Warp Drive

Saturday, July 30, 2016

Psychoeducation: The Diagnostic Center

In January of 1991, I began attending The Diagnostic Center in Los Angeles, and thus, the Rossier School chapter came to a close. I wrote at length about this time in my life for Nintendo Rhapsody. It may not have been my first encounter with Nintendo, but it was certainly quite impressionable. When given the opportunity to spend time with the NES in the recreation room, I could easily find myself so entranced I would, for a brief moment, forget I was living away from home. My memory of the actual school environment at The Diagnostic Center remains a bit fuzzy, but some of the reports I have discovered may shed some light on the subject. This is a very much abridged version, by the way. There are twenty pages of mostly boring, deeply versed statistics. "This thing reads like stereo instructions!"


Michael received a trans-disciplinary short-term assessment at the Diagnostic Center during the week of June 24th-29th, 1990. He was referred by the East Whittier City School District for an evaluation to determine the extent of Michael's emotional disturbance, appropriate behavior management and instructional techniques and interventions. Results of this assessment revealed the need for a continued diagnostic program to answer specific questions generated by the short-term team. Subsequently, at the request of the district and Michael's parents, he was enrolled for extended assessment within a five-day per week residential setting at the Diagnostic Center from January 7th, 1991 through July 24th, 1991. While attending the Diagnostic Center, Michael was placed in a diagnostic classroom with up to five other students. The primary handicapping conditions of the other students were emotional, behavioral, language and learning handicaps. The students in Michael's class ranged in chronological age from 7 to 12 years. Throughout his enrollment, Michael received on-going related services from the Clinical Psychologist and Speech-Language Pathologist.


The continuity of the therapeutic relationship has allowed a degree of trust to develop and lessening of his rigid "on guard" posture with a lessening of his sense of alienation and a reduction of what was initially possibly a very mild depression. There has been some reduction in his anxiety level but at times he still becomes quite anxious. Related to the preceding, it was noticed that very often and occurring at present Michael engages in a highly idiosyncratic, atypical complex motor behavior particularly when he is playing alone at the computer or Nintendo or drawing alone. He appears to become intensely engaged in a highly driven, possibly self-stimulating complex visual-motor activity. During these periods of high activity, thought processes are well under control and affect is unremarkable and he can stop this intense activity and respond to direct questions with no loss of goal direction and no tangentiality with little or no anxiety. For example he may quickly draw and erase figures on a chalkboard very quickly, repetitively, each time drawing the figure or design impulsively over, a little differently each time and impulsively erasing it just before completion. And when asked what he is drawing he will calmly name any object, such as a bridge or a dog of some kind.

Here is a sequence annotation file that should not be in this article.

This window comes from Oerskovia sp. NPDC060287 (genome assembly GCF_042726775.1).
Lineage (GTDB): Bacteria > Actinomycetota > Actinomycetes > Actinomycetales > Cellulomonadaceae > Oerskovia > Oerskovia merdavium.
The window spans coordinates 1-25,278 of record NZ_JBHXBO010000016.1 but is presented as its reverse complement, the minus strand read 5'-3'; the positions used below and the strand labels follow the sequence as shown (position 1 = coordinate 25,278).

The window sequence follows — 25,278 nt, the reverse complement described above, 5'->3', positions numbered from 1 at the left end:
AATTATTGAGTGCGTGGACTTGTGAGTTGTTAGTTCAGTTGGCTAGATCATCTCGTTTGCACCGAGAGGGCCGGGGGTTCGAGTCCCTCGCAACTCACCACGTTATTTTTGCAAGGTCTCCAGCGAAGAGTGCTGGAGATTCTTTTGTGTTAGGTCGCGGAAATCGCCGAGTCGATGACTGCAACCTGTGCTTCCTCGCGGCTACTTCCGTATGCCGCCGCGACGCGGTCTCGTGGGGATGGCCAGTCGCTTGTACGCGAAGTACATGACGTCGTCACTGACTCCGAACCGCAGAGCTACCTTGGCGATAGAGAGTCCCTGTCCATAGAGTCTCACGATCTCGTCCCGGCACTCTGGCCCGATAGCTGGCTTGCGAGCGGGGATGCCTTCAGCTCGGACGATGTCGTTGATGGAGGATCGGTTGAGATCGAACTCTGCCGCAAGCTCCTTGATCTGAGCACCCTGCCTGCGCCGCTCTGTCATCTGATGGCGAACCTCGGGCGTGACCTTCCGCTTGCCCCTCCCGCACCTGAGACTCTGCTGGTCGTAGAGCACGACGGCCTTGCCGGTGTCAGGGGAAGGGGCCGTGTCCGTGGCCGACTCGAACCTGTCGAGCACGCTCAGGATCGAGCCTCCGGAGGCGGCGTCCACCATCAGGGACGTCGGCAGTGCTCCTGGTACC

Michael demonstrates the ability to display appropriate behavior within highly structured settings with clearly delineated expectations at an average compliance rate of 87%. He exhibits, although not consistently, a variety of appropriate and compliant behaviors including raising his hand to request assistance or provide information, completing assignments in the allotted time, interacting with peers and adults in a friendly and appropriate manner, and following directions. Michael's inappropriate behaviors include failing to complete assignments perceived as too difficult, teasing staff and peers with verbalizations, profanity and gestures, wandering around the room, and touching or destroying others' property. Michael may quickly alternate between appropriate and inappropriate behaviors. It appears that his display of inappropriate behaviors is an avoidant response to specific tasks. He tries to distract adults and/or peers from the task at hand through various attention-seeking behaviors. However, they may escalate into intolerable, unsafe behaviors such as dangerous running, physical aggression and major disruptions. Adult imposed structure and accommodations and the use of concrete and visual reinforcement system (star chart) has been somewhat effective in decreasing the frequency and intensity of Michael's inappropriate behaviors.

I was discharged from The Diagnostic Center on July 24th, 1991. I began attending a more traditional school the following semester; Murphy Ranch Elementary. It too would not last for long. In fact, I spent less time there than any other school. So little, I appear to be lacking any reports of substance. I found myself at Barbara Dawson Educational Center before the year was finished. I also wrote about Murphy Ranch Elementary in Nintendo Rhapsody (World 2: Back in the Cradle).

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